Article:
Exhibitor Show: In and Out are done, Now comes Services

The past two posts have dealt with the complexity of completing the show book, all around moving our exhibit in and out of the space. Now we’re moving on to completing the show book.

At this stage, we think about how the exhibit will be built. If we have an overhead hanging assembly, we’ll install that before anything else goes in to the space. Then we work from the ground up, starting with electrical, then carpet, then the display, then accessories.

Next, we look at the electrical needs. Our display will need 2 overhead lamps, a large LCD flat screen, a CPU, the lead reader, and an open plug to charge phones and i-pads. We add up the wattage of these (75+75+30+40+3+6=229) and we know that the order has to be placed for a single drop at 250 watts.

Always check your wattage math. This is one place where many exhibitors go awry, and where budgets start to get out of whack. You cannot exceed the line wattage – if  you do, you risk shutting down the entire electrical feed string. This will cause great angst and a visit from the chief electrician. It will also require that you unplug items, or purchase more wattage.

We will send over our overhead floor plot indicating where the electric feeds needs to be placed, and off we go!

Now we look at IT feed. In this day and age, you might think that it’s easy to get wireless connection on a show floor, but it’s not. It’s very mysterious as to how all cell phone signal evaporates within a show hall. Ask me about that sometime…

So we place our order for either a T1 cable or a wireless router. This is also the order form for technology staff who can any sound system you are deploying in the space.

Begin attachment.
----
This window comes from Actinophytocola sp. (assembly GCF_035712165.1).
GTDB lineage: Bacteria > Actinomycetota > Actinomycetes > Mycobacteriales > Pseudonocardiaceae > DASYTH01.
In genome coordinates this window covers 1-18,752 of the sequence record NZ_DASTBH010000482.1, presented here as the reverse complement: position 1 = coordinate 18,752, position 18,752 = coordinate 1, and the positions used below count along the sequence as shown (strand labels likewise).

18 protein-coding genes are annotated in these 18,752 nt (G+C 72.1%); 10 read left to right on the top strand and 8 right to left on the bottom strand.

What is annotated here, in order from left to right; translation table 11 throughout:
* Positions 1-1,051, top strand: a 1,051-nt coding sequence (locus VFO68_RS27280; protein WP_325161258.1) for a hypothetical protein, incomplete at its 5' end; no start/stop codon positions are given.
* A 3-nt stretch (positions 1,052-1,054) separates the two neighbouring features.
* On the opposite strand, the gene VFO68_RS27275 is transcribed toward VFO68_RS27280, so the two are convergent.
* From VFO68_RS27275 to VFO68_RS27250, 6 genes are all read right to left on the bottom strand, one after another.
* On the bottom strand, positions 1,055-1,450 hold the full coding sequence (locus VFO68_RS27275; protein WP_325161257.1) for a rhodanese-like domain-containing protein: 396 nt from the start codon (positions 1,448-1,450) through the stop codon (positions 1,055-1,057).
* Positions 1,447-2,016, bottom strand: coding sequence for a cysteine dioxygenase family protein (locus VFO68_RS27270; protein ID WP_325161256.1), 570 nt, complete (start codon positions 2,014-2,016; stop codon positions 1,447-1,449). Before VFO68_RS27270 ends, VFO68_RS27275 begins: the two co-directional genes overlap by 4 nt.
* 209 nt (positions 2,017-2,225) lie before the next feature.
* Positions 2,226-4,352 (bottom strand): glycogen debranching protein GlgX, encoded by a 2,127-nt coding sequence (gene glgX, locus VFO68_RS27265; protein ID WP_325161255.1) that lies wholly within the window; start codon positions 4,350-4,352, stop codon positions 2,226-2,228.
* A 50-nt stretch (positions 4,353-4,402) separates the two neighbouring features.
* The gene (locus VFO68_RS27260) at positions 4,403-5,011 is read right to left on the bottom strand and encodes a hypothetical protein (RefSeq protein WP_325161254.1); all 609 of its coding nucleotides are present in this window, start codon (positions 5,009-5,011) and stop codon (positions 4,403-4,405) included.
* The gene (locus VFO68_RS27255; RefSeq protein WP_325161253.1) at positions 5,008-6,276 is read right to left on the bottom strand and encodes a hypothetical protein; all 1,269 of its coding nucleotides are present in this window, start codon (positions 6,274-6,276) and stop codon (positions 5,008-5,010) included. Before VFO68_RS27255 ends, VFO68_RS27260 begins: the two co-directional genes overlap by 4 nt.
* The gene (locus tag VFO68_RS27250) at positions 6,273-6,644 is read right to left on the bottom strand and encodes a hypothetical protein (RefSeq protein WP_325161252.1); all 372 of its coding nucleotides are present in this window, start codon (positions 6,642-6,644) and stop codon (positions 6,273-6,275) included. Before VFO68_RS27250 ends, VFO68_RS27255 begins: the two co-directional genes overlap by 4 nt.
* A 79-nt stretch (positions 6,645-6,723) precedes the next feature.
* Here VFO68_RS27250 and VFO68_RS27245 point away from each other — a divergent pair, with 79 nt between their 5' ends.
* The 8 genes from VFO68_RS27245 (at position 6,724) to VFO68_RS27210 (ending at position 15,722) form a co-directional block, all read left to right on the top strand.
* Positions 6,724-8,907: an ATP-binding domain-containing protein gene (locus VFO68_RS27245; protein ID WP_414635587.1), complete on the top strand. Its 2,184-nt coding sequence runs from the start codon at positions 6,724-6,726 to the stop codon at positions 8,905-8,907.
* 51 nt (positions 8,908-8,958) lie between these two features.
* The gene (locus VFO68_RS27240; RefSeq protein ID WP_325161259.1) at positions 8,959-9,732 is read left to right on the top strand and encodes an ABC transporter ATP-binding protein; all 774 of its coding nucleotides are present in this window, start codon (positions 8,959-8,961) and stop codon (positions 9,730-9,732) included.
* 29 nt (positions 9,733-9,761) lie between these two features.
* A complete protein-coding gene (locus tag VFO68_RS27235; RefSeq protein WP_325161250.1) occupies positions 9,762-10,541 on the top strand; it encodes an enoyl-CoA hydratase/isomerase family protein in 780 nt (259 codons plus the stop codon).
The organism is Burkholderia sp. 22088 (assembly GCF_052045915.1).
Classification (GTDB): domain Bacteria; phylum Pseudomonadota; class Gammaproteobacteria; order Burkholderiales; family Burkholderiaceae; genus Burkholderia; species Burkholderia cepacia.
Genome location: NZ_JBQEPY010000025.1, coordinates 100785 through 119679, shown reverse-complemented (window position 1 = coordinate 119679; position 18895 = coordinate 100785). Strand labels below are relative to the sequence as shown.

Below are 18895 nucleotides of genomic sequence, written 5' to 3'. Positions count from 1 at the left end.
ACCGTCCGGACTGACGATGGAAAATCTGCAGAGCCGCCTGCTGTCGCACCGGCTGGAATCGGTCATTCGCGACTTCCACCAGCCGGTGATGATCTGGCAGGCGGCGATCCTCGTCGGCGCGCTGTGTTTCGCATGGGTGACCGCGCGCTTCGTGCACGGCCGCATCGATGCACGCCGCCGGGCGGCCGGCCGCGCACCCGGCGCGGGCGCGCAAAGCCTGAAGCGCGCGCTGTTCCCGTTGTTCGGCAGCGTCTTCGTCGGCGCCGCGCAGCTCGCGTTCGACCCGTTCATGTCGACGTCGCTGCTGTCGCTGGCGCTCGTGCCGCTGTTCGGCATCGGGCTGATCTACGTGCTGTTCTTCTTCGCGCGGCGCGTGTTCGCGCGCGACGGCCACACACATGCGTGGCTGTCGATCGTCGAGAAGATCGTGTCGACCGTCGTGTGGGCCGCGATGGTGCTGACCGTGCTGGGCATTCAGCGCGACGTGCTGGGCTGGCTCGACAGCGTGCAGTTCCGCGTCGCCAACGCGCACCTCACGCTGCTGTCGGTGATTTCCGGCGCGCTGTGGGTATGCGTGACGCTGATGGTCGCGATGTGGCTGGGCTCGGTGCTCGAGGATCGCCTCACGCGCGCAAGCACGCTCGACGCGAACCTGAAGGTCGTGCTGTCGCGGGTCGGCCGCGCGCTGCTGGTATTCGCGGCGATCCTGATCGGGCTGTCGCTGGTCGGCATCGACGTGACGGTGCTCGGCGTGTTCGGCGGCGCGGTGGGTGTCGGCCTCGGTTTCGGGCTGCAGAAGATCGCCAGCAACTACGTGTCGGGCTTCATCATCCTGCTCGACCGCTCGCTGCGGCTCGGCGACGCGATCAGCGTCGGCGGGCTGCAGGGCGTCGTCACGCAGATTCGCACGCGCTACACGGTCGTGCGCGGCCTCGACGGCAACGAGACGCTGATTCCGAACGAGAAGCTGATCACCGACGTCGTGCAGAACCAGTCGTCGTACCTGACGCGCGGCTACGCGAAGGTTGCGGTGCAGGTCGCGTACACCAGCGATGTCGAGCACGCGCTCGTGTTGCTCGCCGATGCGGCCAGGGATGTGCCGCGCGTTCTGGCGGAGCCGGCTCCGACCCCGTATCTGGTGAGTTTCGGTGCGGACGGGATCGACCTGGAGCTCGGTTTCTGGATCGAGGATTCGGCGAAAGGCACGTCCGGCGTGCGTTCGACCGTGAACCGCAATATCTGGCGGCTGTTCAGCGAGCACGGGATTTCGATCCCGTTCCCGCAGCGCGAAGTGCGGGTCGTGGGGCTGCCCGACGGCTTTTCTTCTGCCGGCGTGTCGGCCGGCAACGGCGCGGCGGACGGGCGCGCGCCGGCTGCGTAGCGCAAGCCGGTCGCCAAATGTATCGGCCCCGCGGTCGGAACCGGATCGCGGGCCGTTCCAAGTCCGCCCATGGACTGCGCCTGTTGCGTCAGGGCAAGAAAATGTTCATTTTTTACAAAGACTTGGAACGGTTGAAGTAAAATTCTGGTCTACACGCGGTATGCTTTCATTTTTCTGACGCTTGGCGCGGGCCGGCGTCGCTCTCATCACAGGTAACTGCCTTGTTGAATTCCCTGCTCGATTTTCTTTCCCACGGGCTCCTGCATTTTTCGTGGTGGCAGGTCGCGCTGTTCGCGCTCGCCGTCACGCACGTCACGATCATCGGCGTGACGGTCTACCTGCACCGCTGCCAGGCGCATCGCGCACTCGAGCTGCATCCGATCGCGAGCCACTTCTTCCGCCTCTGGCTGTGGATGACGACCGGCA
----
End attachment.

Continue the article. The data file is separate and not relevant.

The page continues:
We are bringing our own carpet, so we don’t need to think about either carpet or pad. Any experienced exhibit road warrior knows that nice carpet, and especially a nice pad, helps manage those long hours on your feet. If you want your sales staff to be fresh and energetic, put some extra money in the budget for the good stuff!

Now we work on the display assembly. At this point, we schedule labor and supervision. Generally, we want labor to arrive within an hour after the carpet and electrical goes down. We think about how to unpack the display, and hopefully, we’ve loaded and labelled the crates so that the materials we need first are clearly identified. We use a bright yellow label that reads UNLOAD FIRST.

This load works into the labor order form just like everything else.

We will be setting up a combination of extrusion, custom fixturing, tension fabric and furniture. We plan on 2 men 4 to 5 hours to complete the project.

Here’s where experience makes a difference. Having more labor available to build the display does not always translate into a faster set up. It;s more complex to manage a large group of I&D staff, and the staff needs to be really clear about the unload and build sequence. Also, a more experienced, smaller group may be more effective than a less experienced, larger group.

Managing this is how and why we get paid. Effective installation strategy can save thousands of dollars in a large event environment.

At this point, we are pretty much through the show book. Once our exhibit is assembled, our own staff members will detail it. We personally want to clean it, position literature, business cards, furnishings, etc. to support how we interact with the space. We work all this out in advance in our warehouse, especially with a new build such as the one we are revealing at EXHIBITOR.

So off we go! Show book is done, payments are confirmed, and we are ready to work on the exhibit design.

Come visit the Image 4 team at space 1870. Exhibitry Starts Here.